How do most millionaires make their first million?

I often write answers on Quora, where I am the most viewed writer for investing, wealth and personal finance, with over 231 million views in the last few years.

On the answers below, taken from my online Quora answers, I focus on a range of topics including:

  • How do most millionaires make their first million?
  • Has the stock market really changed compared to ten years ago?
  • Do attitudes differ between wealthy and non-wealthy people?
  • Interest rates are 0%. How can retirees invest?

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How do most millionaires make their first million?

It depends on the individual, and also location. The most common ways are:

  1. Through businesses
  • In most developing countries, this is a very common way, as high-paid salaried positions are still rarer.
  • In developed countries, business owners dominant the ultra-high-net worth categories (say $30m and above), but a salaried earning is actually more likely to become a millionaire than a business owner. One reason for this is that there are more accountants, lawyers and teachers than business owners, so even if a small percentage of them invest from a young age, there are millions of millionaires from salaried backgrounds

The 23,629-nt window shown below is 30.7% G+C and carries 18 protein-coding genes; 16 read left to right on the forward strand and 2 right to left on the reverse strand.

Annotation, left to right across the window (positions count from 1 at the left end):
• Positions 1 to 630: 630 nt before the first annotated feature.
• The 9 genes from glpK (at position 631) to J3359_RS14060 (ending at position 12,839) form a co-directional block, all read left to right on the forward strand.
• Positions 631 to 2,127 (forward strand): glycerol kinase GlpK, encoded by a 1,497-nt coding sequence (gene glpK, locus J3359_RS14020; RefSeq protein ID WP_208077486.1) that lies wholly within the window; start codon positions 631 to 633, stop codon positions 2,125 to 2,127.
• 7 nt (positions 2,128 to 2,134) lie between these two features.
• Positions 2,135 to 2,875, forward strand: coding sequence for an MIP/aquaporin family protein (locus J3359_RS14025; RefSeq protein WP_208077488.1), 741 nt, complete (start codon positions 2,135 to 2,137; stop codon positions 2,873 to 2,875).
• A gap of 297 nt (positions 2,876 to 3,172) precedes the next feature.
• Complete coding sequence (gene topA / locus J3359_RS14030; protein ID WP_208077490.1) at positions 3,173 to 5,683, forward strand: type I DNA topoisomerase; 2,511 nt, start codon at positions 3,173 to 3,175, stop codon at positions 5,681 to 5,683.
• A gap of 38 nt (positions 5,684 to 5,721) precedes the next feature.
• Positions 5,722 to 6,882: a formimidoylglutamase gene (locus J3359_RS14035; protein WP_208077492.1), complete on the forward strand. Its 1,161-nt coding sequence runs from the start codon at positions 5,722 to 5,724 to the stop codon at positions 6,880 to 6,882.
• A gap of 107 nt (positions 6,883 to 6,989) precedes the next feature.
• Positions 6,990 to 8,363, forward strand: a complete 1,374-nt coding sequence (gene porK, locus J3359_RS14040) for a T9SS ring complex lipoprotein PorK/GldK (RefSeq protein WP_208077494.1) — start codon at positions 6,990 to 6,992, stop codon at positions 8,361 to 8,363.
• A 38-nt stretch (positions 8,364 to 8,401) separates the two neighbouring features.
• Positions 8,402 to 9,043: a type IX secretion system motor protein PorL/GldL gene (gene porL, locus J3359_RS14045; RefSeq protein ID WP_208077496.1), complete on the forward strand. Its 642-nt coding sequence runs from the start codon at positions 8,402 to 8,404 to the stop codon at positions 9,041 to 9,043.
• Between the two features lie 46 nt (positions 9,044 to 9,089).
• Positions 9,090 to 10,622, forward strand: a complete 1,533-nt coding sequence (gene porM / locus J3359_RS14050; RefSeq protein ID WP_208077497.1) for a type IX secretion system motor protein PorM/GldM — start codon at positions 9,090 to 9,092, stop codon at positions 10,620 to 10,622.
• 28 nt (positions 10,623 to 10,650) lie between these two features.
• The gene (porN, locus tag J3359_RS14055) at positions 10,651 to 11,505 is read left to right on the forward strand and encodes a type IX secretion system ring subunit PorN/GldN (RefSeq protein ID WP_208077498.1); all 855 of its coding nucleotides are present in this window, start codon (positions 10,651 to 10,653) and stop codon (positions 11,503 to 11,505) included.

2. Salaried employees

  • Mid-level managers are the most likely people to become millionaires in some countries, such as the US, and 14% of the world’s millionaires are said to be teachers
  • It might be the “get rich slow” route, but it is a misconception that most millionaires are high-income or necessarily business owners.
  • In addition to that, consulting, some jobs in Silicon Valley and finance, can result in people building their first $1m more quickly than expected